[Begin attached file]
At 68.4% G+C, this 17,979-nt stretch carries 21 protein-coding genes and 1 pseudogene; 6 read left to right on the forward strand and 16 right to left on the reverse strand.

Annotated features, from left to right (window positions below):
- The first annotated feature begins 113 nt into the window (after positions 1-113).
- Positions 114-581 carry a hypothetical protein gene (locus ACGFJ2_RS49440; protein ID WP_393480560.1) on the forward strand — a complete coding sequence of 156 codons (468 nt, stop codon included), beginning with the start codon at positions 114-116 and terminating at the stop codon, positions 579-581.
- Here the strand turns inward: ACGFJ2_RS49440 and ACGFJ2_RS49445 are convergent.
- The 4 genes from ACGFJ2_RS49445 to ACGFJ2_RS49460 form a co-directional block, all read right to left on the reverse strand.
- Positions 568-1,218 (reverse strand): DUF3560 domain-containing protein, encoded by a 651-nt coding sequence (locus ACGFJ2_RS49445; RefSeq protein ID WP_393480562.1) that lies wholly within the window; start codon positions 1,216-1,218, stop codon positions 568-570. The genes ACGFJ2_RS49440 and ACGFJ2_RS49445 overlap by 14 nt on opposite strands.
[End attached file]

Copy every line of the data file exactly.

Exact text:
At 68.4% G+C, this 17,979-nt stretch carries 21 protein-coding genes and 1 pseudogene; 6 read left to right on the forward strand and 16 right to left on the reverse strand.

Annotated features, from left to right (window positions below):
- The first annotated feature begins 113 nt into the window (after positions 1-113).
- Positions 114-581 carry a hypothetical protein gene (locus ACGFJ2_RS49440; protein ID WP_393480560.1) on the forward strand — a complete coding sequence of 156 codons (468 nt, stop codon included), beginning with the start codon at positions 114-116 and terminating at the stop codon, positions 579-581.
- Here the strand turns inward: ACGFJ2_RS49440 and ACGFJ2_RS49445 are convergent.
- The 4 genes from ACGFJ2_RS49445 to ACGFJ2_RS49460 form a co-directional block, all read right to left on the reverse strand.
- Positions 568-1,218 (reverse strand): DUF3560 domain-containing protein, encoded by a 651-nt coding sequence (locus ACGFJ2_RS49445; RefSeq protein ID WP_393480562.1) that lies wholly within the window; start codon positions 1,216-1,218, stop codon positions 568-570. The genes ACGFJ2_RS49440 and ACGFJ2_RS49445 overlap by 14 nt on opposite strands.